Students differ in opinion regarding drinking

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    The first weeks of school are a very important time at any university, so it is not unusual to find an increase of alcohol-related incidents, said Dr. Sparkle Greenhaw, the director of the university's Drug and Alcohol Education center.

    As of Sept. 4, there have been two reported occurrences of public intoxication involving students since the academic year started less than a month ago, according to the TCU police department.

    Although there have been very few reported cases so far, Greenhaw said she wants the Alcohol and Drug Education Center to be highlighted as somewhere students can go to get informed and not punished.

    “Because Campus Life refers students to us when they get alcohol violations, students tend to think of the Alcohol and Drug Education Center as a bad place where you go for punishment and that’s just not the case,” she said.

    In fact, a big part of the Alcohol and Drug Education Center’s role on campus is promoting alcohol awareness and dependency prevention, Greenhaw said.

    “Prevention includes the programs that we do in residence halls, in classrooms, all campus events that we are a part of and then also our peer education group, Frogs Care,” she said.

    Some of the peer educators, like junior communication studies major Khia Adams, said they have experienced unfortunate encounters with alcohol themselves.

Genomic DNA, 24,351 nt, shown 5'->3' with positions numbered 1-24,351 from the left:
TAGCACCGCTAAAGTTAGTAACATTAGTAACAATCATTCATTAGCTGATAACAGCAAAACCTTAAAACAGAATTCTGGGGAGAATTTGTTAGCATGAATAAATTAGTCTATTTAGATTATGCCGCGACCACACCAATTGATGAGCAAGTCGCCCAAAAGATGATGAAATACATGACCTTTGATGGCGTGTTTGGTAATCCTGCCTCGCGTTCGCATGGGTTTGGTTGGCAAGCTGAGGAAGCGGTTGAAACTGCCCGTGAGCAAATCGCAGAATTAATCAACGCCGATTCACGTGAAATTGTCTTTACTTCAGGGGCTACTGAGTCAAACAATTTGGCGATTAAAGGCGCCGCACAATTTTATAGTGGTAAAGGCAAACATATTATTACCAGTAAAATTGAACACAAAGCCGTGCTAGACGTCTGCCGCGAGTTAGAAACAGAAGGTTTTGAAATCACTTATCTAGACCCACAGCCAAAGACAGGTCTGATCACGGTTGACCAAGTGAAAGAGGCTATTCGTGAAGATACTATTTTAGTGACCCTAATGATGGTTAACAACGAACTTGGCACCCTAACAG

“I turned into a cat once,” Adams said. “I was just prowling around, snuggling up to people and doing weird things like that. They took pictures of me that I don’t remember happening, and a lot of questionable things happened when I was under the influence, a lot of things that I’m definitely not proud of.”

    Despite Adams’ bad experience during her freshman year, she said she thinks the decision to drink or not is a personal preference for first-year students.

    “It’s your choice to drink, whether you’re legal or not," she said. "I would suggest not doing it, but ultimately it’s your choice. No one can really make you drink anything.”

    First-year students who may not have yet experienced an episode similar to that of Adams may have a different opinion about alcohol consumption.

    “[Drinking] is going to happen regardless of what we do to stop it,” first-year speech pathology major Mackenzie Bush said. “It’s inevitable, but I feel like there’s a way we should be able to control it.”

    Although some students, like Bush, believe drinking is a social activity embedded into collegiate culture, Greenhaw presents a suggestion to be considered by TCU students.

    “I would recommend people consider not drinking. That is actually an option for college students," she said.